Books we’d give



Amy has just purchased a magnificent antiquarian bookstore (I’m still amazed), but in our small way, we Northeasterners are also obsessed with books during these cold days. We’re reading them and we’re thinking about giving them. Here are some we think our gardening friends might like:

From Michele

For the vegetable growers,
Elizabeth Scheider’s Vegetables from Amaranth to Zucchini

For the literary gardener, all the Henry Mitchell books, plus.Eleanor Perenyi’s Green Thoughts

For the stylish gardener, Dianne’s Benson’s Dirt.

For the ornamentalist, The Encyclopedia of Perennials by Graham Rice and Kurt Bluemel.

For the person who needs to put it all in context, Michael Pollan’s Second Nature.

Here are Susan’s picks:

Recent Faves:
Omnivore’s Dilemma by Michael Pollan and Covering Ground by Barbara Ellis

What I’m reading:
Animal, Vegetable, Miracle: A Year of Food Life by Barbara Kingsolver.

What I want:
American Green: The Obsessive Quest for the Perfect Lawn by Ted Steinberg and Garden Your Way to Health and Fitness by Guinness and Knox

Here are mine:

Botanica:The Illustrated A-Z of Over 10,000 Garden Plants and How to Cultivate Them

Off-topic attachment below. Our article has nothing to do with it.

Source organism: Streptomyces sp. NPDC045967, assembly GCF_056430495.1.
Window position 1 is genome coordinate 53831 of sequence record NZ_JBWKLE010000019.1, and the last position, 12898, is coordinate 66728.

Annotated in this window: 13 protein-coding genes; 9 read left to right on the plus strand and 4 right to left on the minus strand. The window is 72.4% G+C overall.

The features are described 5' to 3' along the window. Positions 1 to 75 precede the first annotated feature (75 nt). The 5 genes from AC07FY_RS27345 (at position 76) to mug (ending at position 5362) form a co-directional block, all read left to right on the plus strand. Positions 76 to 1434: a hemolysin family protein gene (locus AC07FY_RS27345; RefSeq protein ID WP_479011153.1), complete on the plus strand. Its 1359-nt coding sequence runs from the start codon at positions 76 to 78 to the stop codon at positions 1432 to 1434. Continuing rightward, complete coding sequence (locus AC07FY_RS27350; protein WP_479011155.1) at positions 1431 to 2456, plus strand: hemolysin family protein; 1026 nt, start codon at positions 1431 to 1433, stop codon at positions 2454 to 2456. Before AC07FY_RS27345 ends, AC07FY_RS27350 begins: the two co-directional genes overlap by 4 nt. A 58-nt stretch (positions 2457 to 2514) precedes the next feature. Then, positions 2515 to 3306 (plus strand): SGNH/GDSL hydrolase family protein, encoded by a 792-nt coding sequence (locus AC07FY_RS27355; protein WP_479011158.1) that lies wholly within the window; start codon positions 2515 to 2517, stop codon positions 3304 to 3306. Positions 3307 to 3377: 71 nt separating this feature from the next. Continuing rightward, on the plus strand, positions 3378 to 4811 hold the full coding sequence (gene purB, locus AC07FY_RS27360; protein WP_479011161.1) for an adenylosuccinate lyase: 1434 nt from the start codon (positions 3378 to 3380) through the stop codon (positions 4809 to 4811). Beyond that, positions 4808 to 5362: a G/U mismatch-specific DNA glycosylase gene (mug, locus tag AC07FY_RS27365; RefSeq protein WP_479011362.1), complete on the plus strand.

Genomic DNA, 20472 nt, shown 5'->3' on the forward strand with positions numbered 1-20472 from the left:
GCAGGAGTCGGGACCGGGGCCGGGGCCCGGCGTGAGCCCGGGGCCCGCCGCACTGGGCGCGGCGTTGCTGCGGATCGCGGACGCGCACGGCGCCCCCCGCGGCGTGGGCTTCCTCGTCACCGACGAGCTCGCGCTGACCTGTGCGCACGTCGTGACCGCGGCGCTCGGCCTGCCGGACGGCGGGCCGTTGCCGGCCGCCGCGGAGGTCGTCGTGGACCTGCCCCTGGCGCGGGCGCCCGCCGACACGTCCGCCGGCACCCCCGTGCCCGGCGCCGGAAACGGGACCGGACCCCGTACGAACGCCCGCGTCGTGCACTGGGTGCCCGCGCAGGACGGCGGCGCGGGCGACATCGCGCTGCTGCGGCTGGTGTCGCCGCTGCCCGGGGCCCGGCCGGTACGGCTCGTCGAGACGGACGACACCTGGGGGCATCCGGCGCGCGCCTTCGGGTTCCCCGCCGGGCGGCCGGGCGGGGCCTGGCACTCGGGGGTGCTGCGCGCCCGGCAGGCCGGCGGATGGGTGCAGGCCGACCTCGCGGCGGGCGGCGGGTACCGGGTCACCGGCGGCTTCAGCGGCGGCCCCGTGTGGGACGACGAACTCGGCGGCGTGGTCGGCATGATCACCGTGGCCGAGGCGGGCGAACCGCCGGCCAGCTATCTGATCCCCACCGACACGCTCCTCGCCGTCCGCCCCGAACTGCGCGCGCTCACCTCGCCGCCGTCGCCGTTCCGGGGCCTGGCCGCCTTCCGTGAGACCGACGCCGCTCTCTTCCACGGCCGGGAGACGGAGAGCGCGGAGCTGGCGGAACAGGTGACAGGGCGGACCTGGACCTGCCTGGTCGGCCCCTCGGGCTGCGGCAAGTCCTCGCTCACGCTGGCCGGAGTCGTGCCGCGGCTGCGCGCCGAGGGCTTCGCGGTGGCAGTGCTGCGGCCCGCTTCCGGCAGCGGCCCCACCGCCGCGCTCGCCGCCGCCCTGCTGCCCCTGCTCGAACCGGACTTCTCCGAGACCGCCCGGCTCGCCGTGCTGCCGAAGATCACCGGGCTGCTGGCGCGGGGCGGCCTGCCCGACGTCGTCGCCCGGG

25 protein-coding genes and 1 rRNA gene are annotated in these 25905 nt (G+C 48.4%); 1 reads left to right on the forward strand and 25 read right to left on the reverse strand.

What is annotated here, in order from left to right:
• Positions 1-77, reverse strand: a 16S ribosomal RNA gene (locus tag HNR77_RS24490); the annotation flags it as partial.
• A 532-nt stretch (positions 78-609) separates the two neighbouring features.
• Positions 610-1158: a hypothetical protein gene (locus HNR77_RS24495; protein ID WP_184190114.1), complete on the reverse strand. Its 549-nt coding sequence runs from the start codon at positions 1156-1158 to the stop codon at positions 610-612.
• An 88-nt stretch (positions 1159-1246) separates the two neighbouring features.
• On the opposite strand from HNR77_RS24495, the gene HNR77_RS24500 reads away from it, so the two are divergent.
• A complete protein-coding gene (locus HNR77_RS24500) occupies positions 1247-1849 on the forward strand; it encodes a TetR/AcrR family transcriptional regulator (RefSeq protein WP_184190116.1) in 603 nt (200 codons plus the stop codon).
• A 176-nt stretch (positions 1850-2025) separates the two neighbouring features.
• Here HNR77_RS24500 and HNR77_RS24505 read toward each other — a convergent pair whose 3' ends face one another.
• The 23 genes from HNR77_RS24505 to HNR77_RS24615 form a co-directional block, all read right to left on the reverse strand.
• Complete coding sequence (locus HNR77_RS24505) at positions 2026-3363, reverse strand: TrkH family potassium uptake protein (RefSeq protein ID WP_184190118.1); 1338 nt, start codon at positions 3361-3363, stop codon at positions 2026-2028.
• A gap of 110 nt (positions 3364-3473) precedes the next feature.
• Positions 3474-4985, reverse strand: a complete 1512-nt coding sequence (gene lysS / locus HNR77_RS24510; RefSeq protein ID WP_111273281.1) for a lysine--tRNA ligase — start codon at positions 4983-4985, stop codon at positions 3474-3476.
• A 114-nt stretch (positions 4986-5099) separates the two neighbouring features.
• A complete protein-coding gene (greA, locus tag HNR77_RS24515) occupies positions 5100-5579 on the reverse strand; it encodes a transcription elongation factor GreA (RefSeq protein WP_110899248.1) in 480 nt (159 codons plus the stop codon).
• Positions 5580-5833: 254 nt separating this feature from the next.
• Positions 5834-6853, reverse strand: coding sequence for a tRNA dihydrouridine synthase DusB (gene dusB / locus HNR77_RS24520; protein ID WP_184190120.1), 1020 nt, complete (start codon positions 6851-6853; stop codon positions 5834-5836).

There are a few of these compendiums, but this one has worked well for me.

The Gardening Primer by Barbara Damrosch
Really a great resource for any level.

If they haven’t read Christopher Lloyd:
Christopher Lloyd’s Garden Flowers
This is probably the most practical for the American gardener, but still lively and fun.

To encourage someone to grow less lawn:
Bringing Nature Home: How Native Plants Sustain Wildlife in our Gardens by Doug Tallamy.

Here’s one suitable for anyone, and they won’t already have it:
Extreme Horticulture by John Pfahl
This is a beautiful, witty coffee table book by a unsentimental photographer who loves gardening and gardens.

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Elizabeth Licata

Elizabeth Licata has been a regular writer for  Garden Rant since 2007, after contributing a guest rant about the overuse of American flags in front gardens. She lives and gardens in Buffalo, N.Y., which, far from the frozen wasteland many assume it to be, is a lush paradise of gardens, historic architecture, galleries, museums, theaters, and fun. As editor of Buffalo Spree magazine,  Licata helps keep Western New Yorkers apprised about what is happening in their region. She is also a freelance writer and art curator, who’s been published in Fine Gardening, Horticulture, ArtNews, Art in America, the Village Voice, and many other publications. She does regularly radio segments for the local NPR affiliate, WBFO.

Licata is involved with Garden Walk Buffalo, the largest free garden tour in the US and possibly the world,and has written the text for a book about Garden Walk. She has also written and edited several art-related books. Contact Elizabeth: ealicata at